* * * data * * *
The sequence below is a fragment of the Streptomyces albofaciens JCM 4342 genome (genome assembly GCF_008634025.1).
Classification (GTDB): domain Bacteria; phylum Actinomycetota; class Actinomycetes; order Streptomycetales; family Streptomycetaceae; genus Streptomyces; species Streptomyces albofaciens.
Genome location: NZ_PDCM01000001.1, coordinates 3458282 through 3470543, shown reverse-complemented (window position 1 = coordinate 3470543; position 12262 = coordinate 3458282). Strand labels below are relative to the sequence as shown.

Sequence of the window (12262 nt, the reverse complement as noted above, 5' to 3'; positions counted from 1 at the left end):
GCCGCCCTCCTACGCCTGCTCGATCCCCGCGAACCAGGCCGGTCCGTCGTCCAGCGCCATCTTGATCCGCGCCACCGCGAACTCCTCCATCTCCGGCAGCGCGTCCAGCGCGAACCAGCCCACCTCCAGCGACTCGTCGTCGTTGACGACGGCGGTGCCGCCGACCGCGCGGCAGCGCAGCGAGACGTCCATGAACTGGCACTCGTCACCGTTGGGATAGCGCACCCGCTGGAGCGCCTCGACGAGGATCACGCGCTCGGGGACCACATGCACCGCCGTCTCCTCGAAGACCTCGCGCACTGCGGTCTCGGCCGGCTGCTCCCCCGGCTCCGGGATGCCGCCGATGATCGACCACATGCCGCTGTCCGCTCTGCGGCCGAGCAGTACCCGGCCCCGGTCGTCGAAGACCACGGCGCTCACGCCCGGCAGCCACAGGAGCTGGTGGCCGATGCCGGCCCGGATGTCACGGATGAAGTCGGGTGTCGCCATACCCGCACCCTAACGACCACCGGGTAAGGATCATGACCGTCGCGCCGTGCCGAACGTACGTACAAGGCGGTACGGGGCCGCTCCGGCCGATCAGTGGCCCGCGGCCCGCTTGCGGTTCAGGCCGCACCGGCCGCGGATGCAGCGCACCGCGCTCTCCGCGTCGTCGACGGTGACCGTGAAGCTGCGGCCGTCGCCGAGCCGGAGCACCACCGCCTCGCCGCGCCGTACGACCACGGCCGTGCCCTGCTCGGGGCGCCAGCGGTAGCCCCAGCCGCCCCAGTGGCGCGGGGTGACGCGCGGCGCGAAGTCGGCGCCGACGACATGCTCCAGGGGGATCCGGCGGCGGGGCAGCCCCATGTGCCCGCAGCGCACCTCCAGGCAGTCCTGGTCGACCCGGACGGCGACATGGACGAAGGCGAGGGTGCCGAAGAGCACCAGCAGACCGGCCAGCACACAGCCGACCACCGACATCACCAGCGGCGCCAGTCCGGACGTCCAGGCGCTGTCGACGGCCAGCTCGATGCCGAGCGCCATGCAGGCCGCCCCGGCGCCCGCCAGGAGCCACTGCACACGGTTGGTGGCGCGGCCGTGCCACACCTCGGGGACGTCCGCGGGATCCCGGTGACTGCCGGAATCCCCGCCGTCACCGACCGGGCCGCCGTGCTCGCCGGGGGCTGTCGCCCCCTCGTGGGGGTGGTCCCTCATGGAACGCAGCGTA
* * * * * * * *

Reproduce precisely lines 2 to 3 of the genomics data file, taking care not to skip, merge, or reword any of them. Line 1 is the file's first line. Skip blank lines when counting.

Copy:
Classification (GTDB): domain Bacteria; phylum Actinomycetota; class Actinomycetes; order Streptomycetales; family Streptomycetaceae; genus Streptomyces; species Streptomyces albofaciens.
Genome location: NZ_PDCM01000001.1, coordinates 3458282 through 3470543, shown reverse-complemented (window position 1 = coordinate 3470543; position 12262 = coordinate 3458282). Strand labels below are relative to the sequence as shown.